NYSE Rule 72. The Exchange is proposing to add a sentence to NYSE Rule 72(b) making it clear that a broker must “recross” a proposed clean agency cross pursuant to Exchange auction procedures following a transaction which provides price improvement to one side of the cross. The Exchange represents that this is consistent with NYSE auction procedures that require exposure of bids and offers by brokers effecting a cross before a transaction may be completed.

The Exchange is also proposing to specify in the Rule its long standing interpretation of its auction rules that a transaction “clears the Floor,” meaning bids and offers not satisfied in the transaction are deemed to be simultaneously re-entered and on parity with each other. This is a fundamental concept that has long been deemed essential to the efficient functioning of the auction market.

NYSE Rule 75. The Exchange is proposing to codify formally in NYSE Rule 75 its long-standing practice that Floor disputes involving $10,000 or more, or questioned trades, can be referred for resolution to a panel of three Floor Governors, Senior Floor Officials, or Executive Floor Officials, or any combination thereof if the parties to the dispute so agree.[7] The decision of the panel is then binding on the parties. This practice, which is essentially a form of expedited arbitration, has proven to be a very efficient means of ensuring timely resolution of Floor disputes.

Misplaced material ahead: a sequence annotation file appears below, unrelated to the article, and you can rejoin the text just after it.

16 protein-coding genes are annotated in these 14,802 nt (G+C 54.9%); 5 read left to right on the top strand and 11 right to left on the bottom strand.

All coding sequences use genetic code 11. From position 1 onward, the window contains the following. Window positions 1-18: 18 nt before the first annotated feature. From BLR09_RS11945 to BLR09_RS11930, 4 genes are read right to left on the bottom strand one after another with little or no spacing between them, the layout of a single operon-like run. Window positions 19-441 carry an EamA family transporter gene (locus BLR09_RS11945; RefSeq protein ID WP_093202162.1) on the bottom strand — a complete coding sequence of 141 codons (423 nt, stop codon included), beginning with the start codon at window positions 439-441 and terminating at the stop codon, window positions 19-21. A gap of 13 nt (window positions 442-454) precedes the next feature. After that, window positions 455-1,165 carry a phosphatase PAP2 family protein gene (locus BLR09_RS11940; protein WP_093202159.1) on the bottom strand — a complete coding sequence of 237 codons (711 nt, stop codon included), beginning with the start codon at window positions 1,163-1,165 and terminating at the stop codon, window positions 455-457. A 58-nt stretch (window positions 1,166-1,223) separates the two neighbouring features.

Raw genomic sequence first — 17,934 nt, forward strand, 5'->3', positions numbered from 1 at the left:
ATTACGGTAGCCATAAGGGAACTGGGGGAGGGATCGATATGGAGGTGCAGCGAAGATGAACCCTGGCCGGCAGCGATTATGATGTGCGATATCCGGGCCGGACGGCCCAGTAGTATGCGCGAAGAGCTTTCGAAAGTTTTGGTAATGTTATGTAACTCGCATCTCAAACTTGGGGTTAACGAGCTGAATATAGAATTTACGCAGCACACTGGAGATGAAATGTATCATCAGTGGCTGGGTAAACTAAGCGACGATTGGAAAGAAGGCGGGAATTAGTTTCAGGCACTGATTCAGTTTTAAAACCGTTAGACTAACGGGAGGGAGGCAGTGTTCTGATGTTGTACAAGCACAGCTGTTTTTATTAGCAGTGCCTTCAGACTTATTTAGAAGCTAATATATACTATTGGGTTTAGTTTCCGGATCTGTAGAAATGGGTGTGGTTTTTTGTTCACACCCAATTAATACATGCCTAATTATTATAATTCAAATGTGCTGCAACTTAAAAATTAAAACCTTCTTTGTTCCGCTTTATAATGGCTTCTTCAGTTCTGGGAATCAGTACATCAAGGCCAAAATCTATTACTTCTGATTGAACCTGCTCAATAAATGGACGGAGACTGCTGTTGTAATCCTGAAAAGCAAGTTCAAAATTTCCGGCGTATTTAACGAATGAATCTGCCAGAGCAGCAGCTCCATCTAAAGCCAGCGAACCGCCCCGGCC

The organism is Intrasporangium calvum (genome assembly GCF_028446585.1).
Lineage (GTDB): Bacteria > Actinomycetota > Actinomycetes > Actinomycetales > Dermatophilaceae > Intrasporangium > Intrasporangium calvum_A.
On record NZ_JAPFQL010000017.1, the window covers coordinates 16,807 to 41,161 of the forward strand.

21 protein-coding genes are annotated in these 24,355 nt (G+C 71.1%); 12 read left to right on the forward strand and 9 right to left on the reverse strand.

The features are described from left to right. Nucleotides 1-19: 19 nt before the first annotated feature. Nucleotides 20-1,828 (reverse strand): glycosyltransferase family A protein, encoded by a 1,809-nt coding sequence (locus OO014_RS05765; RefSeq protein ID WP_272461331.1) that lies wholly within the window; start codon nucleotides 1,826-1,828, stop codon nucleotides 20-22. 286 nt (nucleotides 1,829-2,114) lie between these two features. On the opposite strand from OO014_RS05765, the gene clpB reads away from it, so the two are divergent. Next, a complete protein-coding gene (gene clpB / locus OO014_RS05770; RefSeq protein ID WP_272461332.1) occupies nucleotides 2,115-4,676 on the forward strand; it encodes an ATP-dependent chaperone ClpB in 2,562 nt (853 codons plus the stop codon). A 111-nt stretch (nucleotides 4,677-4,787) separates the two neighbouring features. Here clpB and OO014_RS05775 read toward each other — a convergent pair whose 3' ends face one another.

As an alternative to a panel of three Floor Governors, Executive Floor Officials, and/or Senior Floor Officials (as stated above), members may also proceed to resolve a dispute through long-standing arbitration procedures established under the NYSE's Constitution and Rules.

NYSE Rule 91. The Exchange is proposing to clarify NYSE Rule 91.10 to make clear in the Rule that only a member may confirm a transaction in the situations covered by the Rule. The Exchange is also proposing to add a sentence to the Rule to clarify that transactions which are not confirmed are deemed to have been accepted. The NYSE represents that both of these changes described above reflect consistent Exchange interpretations of NYSE Rule 91.10.

In addition, the Exchange is proposing to replace the term “promptly” with the phrase “as soon as practicable under the prevailing circumstances.” Specifically, the Exchange proposes to amend NYSE Rule 91.10 to provide that a member receiving a report of execution of a transaction where another member [8] acted as principal triggers the member's unconditional right to reject the trade as soon as practicable, given the prevailing circumstances. In addition, the Exchange is amending NYSE Rule 91.10 to clarify that disputes as to whether there was sufficient time to reject the trade would be resolved under NYSE Rule 75, either through a panel of three Floor Governors, Senior Floor Officials, or Executive Floor Officials, or any combination thereof, or through arbitration procedures established under the Exchange's Constitution and Rules.[9]